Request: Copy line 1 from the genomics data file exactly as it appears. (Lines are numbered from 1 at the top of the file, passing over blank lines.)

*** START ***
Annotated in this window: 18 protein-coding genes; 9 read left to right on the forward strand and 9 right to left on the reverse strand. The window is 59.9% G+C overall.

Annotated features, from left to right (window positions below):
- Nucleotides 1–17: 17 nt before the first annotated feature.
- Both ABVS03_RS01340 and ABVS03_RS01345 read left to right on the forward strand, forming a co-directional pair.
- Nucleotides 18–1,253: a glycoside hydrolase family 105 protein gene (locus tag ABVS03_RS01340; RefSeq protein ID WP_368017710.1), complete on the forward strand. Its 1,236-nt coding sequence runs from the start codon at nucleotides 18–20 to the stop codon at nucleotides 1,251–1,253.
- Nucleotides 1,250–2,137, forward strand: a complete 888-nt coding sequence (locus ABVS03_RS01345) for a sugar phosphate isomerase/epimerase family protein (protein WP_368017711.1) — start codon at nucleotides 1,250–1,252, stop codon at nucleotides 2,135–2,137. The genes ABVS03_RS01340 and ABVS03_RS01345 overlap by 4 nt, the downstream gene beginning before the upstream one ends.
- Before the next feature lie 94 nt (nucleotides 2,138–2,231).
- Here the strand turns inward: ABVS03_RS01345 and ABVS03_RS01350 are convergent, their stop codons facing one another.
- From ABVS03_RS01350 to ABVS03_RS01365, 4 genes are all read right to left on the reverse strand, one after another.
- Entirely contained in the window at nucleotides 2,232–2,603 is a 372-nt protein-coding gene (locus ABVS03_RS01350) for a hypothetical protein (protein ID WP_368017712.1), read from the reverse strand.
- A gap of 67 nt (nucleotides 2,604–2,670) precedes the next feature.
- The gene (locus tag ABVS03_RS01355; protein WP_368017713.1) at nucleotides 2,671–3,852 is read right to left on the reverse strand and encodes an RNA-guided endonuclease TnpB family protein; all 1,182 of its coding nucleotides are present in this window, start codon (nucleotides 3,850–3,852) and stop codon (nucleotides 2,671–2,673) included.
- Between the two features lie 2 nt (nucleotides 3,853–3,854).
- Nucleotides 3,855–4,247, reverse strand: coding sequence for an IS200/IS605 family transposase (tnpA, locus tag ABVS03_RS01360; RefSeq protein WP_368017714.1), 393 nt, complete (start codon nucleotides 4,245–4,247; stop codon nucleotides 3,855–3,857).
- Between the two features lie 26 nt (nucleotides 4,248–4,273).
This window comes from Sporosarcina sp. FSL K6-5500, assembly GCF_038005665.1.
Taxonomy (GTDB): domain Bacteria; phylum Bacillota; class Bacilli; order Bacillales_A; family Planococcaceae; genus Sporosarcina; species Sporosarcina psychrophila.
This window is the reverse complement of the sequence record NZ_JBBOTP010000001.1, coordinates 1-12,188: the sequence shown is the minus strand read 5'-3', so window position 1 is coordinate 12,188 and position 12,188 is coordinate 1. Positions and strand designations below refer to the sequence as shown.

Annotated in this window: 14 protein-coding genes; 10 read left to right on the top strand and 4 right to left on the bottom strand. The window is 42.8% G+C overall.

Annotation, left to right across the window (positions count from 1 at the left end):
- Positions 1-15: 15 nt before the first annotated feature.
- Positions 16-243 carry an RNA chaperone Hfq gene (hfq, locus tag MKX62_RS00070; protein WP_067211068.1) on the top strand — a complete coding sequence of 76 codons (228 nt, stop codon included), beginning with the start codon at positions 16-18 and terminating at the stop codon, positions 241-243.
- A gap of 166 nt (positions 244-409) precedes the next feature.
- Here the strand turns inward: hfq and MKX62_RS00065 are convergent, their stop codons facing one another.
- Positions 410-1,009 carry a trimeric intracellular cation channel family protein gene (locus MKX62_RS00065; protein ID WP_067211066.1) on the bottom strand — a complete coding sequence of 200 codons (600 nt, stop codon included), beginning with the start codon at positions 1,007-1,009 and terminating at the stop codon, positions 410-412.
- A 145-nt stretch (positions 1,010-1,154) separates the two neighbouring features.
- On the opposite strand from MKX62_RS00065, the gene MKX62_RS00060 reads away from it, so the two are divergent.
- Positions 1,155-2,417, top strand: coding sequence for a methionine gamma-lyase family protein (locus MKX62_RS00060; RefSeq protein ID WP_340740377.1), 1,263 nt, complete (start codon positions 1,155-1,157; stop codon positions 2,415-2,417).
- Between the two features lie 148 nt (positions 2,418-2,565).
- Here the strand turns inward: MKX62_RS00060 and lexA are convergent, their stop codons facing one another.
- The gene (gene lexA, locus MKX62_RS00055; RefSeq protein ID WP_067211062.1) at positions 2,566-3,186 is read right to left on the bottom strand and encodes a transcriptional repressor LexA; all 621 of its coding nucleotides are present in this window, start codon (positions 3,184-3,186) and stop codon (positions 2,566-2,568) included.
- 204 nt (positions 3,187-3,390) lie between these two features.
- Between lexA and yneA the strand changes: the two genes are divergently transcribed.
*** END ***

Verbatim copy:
Annotated in this window: 18 protein-coding genes; 9 read left to right on the forward strand and 9 right to left on the reverse strand. The window is 59.9% G+C overall.